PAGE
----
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NAP: Recovery (2014)


Etheridge T, Philp A, Watt PW. A single protein meal increases recovery of muscle function following an acute eccentric exercise bout. Appl Physiol Nutr Metab. 2008; 33: 483-488.

PubMed ID: 18461101
Study Design:
Randomized Crossover Trial
A - Click here for explanation of classification scheme.
Quality Rating:
Neutral NEUTRAL: See Quality Criteria Checklist below.
Research Purpose:

To examine the effects of acute protein ingestion on the recovery of muscle function and markers of muscle damage in the 72 hours post-eccentric exercise.

Inclusion Criteria:
  • Male
  • Recreationally active.
Exclusion Criteria:
Not discussed.
Description of Study Protocol:

The study's protocol followed a randomized, cross-over design, in which subjects were assigned to either the protein (PRO) group or control (CON) group. Subjects visited the laboratory on two occasions, separated by a minimum of 28 days. They performed three maximal five-second knee extensions and sprints on a cycle ergometer, followed by a downhill running protocol on a treadmill. Immediately after exercise, subjects in the PRO group ingested a protein solution, while subjects in the CON group ingested a placebo solution.

Blinding Used

The study was conducted in a double-blinded manner.


Immediately after exercise, subjects ingested one of two solutions:

  • Protein (PRO): A 100g milk protein concentrate (40g EAAs with no CHO)
  • Placebo (CON) solution: Flavored water.

Statistical Analysis

  • A repeated-measures ANOVA was used to analyze differences in blood markers, performance variables and assessment of DOMS between conditions
  • A Tukey's post-hoc test was performed when a significant time or condition interaction was obtained to identify the point of difference
  • Pearson's product-moment correlation test was performed to assess relationships between plasma CK and PC concentration and subjects' perceptions of muscle soreness. 


Data Collection Summary:

Timing of Measurements

Plasma creatine kinase (CK), protein carbonyl (PC) content, peak isometric maximum voluntary contraction (MVC) of the quadriceps and peak power output (PPO) were measured prior to exercise. Along with assessment of delayed-onset muscle soreness (DOMS), these measurements were recorded again 24, 48 and 72 hours after exercise.

Dependent Variables

  • CK (marker of muscle damage): Analyzed from blood samples
  • PC (marker of oxidative stress): Analyzed from blood samples
  • MVC: Determined as the highest value recorded from three maximal five-second knee extensions; measured using a goniometer
  • PPO: Determined as the highest value recorded from three maximal five-second sprints on a cycle ergometer
  • DOMS: Muscle soreness values were obtained using a visual analog scale ranging from no muscle soreness (one) to very, very sore (10). A strain gauge algometer was used to assess deep muscle pain and trigger point tenderness of the quadriceps muscle group.

Independent Variables

Post-exercise beverage: (PRO) vs. (CON).

Control Variables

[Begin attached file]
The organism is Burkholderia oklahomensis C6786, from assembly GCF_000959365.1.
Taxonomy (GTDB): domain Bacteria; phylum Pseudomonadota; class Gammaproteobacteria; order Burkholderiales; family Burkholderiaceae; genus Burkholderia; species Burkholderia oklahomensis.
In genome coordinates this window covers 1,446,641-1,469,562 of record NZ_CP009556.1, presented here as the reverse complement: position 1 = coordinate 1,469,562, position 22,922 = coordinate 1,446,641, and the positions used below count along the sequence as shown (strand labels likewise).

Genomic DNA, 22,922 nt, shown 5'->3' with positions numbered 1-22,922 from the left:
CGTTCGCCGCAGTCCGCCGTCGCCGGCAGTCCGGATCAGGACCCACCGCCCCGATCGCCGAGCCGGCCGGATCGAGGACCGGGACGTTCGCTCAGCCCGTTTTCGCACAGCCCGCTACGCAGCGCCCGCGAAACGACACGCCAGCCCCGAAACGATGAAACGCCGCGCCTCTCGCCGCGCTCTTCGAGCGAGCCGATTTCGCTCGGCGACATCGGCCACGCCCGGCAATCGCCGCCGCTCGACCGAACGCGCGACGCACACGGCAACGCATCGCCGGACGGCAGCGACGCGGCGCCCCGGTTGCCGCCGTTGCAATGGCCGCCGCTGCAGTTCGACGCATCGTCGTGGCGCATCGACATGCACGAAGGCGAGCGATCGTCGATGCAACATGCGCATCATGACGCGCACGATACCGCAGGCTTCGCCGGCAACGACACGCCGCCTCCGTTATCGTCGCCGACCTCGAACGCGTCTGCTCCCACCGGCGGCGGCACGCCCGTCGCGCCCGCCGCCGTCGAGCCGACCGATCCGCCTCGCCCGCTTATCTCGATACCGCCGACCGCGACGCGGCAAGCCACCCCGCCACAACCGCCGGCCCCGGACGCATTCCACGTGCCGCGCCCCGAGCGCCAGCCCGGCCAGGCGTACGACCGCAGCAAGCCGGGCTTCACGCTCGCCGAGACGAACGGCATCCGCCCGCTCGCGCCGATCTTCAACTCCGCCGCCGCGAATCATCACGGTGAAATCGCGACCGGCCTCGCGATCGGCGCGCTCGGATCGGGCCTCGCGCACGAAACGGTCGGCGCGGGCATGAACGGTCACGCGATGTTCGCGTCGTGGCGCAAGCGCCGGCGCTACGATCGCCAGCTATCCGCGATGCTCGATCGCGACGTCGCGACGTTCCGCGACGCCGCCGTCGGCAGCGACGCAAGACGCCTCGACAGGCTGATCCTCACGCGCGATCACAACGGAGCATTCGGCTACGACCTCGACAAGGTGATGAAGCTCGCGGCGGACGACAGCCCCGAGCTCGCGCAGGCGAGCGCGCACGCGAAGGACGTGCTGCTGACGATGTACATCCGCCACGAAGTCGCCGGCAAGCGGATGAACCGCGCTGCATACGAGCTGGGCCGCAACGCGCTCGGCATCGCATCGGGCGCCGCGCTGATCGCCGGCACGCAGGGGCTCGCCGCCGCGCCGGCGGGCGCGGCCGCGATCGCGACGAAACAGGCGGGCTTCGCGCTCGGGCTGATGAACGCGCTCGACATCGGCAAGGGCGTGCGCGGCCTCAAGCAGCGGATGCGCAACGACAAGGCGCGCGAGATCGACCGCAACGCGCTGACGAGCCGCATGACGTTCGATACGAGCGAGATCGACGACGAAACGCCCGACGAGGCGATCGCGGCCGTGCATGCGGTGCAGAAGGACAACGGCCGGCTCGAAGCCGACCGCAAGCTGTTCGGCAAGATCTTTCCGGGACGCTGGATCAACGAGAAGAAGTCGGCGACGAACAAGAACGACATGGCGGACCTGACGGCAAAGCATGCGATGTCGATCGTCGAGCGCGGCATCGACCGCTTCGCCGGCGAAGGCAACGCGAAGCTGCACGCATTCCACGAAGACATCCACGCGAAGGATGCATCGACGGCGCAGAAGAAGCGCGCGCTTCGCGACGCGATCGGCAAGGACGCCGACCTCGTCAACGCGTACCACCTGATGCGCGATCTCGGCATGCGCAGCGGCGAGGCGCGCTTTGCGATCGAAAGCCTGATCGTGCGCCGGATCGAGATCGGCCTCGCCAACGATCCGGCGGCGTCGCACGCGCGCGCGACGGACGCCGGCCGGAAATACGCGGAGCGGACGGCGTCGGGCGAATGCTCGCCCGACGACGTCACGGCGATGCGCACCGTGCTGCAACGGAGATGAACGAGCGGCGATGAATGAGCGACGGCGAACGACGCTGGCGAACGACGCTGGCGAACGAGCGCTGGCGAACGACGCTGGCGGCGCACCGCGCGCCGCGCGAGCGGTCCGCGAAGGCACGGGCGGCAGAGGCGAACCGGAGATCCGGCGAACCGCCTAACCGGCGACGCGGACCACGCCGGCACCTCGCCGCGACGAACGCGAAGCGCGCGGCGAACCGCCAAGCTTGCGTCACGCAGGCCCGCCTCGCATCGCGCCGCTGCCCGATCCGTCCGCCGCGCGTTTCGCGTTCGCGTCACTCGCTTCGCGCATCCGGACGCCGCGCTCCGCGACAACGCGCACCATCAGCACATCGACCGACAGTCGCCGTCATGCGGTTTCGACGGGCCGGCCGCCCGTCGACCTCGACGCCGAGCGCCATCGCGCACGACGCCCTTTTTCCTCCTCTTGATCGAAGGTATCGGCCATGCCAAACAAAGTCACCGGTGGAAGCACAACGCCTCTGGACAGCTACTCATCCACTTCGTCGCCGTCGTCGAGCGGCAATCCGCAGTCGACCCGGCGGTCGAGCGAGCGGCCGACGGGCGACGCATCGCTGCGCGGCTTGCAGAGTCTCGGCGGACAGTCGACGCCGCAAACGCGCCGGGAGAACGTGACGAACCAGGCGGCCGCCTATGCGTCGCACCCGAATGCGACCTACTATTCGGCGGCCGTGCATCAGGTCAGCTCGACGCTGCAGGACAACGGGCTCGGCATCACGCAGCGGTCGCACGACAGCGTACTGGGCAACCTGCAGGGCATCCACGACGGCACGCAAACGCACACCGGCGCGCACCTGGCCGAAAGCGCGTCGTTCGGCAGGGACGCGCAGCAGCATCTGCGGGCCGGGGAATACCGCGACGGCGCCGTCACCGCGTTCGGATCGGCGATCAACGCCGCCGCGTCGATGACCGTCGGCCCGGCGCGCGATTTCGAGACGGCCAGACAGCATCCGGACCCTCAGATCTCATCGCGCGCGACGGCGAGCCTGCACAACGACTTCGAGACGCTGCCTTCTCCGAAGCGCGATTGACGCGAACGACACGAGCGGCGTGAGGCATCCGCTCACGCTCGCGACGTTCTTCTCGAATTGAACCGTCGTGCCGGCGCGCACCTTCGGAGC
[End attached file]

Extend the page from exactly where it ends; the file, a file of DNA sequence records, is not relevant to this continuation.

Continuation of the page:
• Standardized exercise protocol
  • Throughout the study, all subjects maintained their habitual diet and abstained from alcohol, anti-inflammatory drugs, supplementary vitamins and nutritional supplements.


Description of Actual Data Sample:
  • Initial N: Nine males
  • Attrition (final N): Nine
  • Age: 21±1 years.


  • Mass: 76±3kg
  • Height: 1.80±0.01m.


Eastbourne, United Kingdom.

Summary of Results:

Key Findings

  • A significant increase in pain sensation and perceived soreness was experienced by all subjects (P<0.05). There were no differences observed in rating of muscle soreness at any time point between the PRO and CON conditions.
  • Serum CK was significantly elevated after the downhill run, peaking at 24 hours in both the PRO and CON conditions (P<0.01), declining to within pre-exercise values at 48 and 72 hours (P>0.05). Serum PC concentrations were significantly raised post-exercise (P<0.05), peaking after 24 hours in the PRO trial and after 72 hours in the CON trial. No differences were observed in CK and PC between the PRO and CON trials at all time points.
  • A significant difference was observed between the PRO and CON conditions for both MVC and PPO (P<0.05). This difference was found at 48 hours for both measures of muscle function.


Author Conclusion:

Ingesting a single dose of protein immediately after exercise accelerates recovery of static force and dynamic power production during the DOMS period.

Funding Source:
University/Hospital: Welkin Research Laboratories, University of Brighton
Reviewer Comments:
  • Small population
  • Inclusion and exclusion criteria not well described
  • Short treatment period
  • Sources of funding not described (assumed University of Brighton).
Quality Criteria Checklist: Primary Research
Relevance Questions
  1. Would implementing the studied intervention or procedure (if found successful) result in improved outcomes for the patients/clients/population group? (Not Applicable for some epidemiological studies) Yes
  2. Did the authors study an outcome (dependent variable) or topic that the patients/clients/population group would care about? Yes
  3. Is the focus of the intervention or procedure (independent variable) or topic of study a common issue of concern to dieteticspractice? Yes
  4. Is the intervention or procedure feasible? (NA for some epidemiological studies) Yes
Validity Questions
1. Was the research question clearly stated? Yes
  1.1. Was (were) the specific intervention(s) or procedure(s) [independent variable(s)] identified? Yes
  1.2. Was (were) the outcome(s) [dependent variable(s)] clearly indicated? Yes